Kelzang Wangchuk | Samdrupjongkhar

The huge structure covered with thick plastic on all sides stands out in Durungri in Pemagatshel. Inside the structure, called a greenhouse, it smells of green and summer.

The chilli plants are getting ready. They look fresh and healthy. Soon they will be moved from the house into the open fields. Outside, four young men are preparing the land. The members of the Thuenpa Puenzhi group are optimistic looking at the health of the chilli seedlings.

Besides chillies, there are tomato seedlings the four members, all school dropouts, readied in September soon after the nationwide lockdown was lifted.

The group is preparing to grow winter vegetables. The weather is bright and the prospect brighter, should all go well as planned.

The group leader, Sonam Gyeltshen, 27, said that although the group planned to take up mass vegetable cultivation a long time black, they could not as the group did not get land. Finance was another problem.

This summer, they secured four acres of land. On top of it, the gewog administration and agriculture office gave technical support. They are thinking big already.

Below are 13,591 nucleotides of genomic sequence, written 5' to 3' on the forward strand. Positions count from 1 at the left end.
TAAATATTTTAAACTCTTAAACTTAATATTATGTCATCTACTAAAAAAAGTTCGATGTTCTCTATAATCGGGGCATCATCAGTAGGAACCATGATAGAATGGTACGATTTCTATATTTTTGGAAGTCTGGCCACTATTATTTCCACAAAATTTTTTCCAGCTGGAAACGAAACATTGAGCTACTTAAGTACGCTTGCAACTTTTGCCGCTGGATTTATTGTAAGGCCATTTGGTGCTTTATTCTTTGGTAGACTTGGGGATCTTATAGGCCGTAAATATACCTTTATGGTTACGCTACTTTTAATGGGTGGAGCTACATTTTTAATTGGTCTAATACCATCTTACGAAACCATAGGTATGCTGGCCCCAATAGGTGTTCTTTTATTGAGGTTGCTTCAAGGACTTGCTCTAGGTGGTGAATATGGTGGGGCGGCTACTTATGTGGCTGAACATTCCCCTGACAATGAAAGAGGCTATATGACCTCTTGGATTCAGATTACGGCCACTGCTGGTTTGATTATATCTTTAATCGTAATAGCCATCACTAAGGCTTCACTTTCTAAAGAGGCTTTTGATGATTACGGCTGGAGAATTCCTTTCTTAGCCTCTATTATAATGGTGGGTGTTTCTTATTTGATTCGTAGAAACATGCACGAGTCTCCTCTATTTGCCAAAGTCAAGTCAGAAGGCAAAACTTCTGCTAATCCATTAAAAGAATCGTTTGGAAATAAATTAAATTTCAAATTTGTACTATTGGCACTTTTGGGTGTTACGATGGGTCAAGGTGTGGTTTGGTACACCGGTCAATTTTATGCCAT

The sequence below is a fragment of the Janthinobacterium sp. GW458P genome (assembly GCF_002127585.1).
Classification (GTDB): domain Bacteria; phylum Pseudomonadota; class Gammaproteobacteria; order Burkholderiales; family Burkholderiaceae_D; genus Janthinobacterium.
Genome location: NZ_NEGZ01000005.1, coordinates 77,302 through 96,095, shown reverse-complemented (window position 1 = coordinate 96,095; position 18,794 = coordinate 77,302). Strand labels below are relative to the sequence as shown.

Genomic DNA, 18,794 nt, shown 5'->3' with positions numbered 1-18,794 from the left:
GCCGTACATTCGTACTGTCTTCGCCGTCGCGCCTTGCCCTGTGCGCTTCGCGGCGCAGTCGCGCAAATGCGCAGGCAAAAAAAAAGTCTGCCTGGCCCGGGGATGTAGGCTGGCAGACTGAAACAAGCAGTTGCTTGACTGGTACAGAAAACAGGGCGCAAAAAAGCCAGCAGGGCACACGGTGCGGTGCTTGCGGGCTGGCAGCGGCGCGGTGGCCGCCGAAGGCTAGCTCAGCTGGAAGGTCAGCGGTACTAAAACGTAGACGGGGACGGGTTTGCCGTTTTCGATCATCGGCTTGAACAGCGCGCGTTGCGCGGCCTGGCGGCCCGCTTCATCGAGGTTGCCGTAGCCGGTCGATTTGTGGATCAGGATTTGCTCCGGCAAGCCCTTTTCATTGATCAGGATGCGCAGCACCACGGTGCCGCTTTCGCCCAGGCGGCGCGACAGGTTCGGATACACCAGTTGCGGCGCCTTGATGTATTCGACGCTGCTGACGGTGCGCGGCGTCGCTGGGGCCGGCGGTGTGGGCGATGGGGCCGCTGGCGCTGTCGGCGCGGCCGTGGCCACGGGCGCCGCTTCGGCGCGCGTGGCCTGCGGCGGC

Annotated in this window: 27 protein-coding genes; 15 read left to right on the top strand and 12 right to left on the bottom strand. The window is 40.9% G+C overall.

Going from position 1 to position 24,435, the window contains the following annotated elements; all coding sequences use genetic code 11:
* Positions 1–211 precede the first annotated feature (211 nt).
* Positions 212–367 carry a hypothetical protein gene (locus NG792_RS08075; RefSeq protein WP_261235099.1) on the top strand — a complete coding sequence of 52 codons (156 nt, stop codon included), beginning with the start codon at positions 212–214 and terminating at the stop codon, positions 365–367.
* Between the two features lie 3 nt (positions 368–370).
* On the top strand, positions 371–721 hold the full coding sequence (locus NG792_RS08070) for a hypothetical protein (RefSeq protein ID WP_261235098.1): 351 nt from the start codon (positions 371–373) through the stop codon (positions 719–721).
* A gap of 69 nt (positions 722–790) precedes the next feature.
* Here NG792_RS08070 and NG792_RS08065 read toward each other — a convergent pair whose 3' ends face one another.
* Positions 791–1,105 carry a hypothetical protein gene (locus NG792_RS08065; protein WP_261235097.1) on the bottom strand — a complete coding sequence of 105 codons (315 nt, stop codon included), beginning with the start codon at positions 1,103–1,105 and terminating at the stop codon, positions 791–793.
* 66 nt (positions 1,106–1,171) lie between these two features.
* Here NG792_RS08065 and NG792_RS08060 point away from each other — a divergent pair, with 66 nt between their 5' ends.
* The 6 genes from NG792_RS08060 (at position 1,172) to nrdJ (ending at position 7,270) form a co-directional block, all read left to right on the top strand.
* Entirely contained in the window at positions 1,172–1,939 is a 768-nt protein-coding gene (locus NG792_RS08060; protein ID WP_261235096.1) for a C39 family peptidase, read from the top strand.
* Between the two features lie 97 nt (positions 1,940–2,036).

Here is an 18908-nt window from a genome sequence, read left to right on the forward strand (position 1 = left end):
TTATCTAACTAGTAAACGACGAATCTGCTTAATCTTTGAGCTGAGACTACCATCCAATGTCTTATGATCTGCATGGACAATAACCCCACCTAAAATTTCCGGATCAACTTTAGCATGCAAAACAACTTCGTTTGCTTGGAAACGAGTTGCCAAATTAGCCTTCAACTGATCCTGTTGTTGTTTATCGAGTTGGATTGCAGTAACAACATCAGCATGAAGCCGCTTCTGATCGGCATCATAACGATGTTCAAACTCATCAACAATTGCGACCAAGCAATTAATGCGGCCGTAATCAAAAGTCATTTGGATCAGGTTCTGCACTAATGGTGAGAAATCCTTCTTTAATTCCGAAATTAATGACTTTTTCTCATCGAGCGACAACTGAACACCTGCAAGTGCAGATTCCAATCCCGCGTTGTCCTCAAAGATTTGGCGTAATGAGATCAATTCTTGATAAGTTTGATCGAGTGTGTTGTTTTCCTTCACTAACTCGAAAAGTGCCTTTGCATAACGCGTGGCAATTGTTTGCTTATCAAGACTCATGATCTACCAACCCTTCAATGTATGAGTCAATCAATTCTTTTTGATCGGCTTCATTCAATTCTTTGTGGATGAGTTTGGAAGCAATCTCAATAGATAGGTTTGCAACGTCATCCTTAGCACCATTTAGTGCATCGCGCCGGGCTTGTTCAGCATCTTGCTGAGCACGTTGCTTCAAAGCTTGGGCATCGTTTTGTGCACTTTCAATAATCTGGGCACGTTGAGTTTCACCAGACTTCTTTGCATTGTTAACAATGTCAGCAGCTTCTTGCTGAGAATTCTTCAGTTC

“We want to produce enough vegetables for the country, and also thinking of exporting,” said Sonam Gyeltshen. Asked if they are not counting the chickens before the eggs are laid, Sonam Gyeltshen said the group is confident that farming would be successful and meet their objectives.

He said the group is also planning to take up other vegetables. Their focus now is on chillies knowing that there is shortage and price it fetches. The group, Sonam said, is planning to register for the lead farmers training.

The agriculture sector in Pemagatshel supported the group with greenhouse, seeds and technical inputs among others so far. “The office would also provide necessary support such as training in farming,” an official said.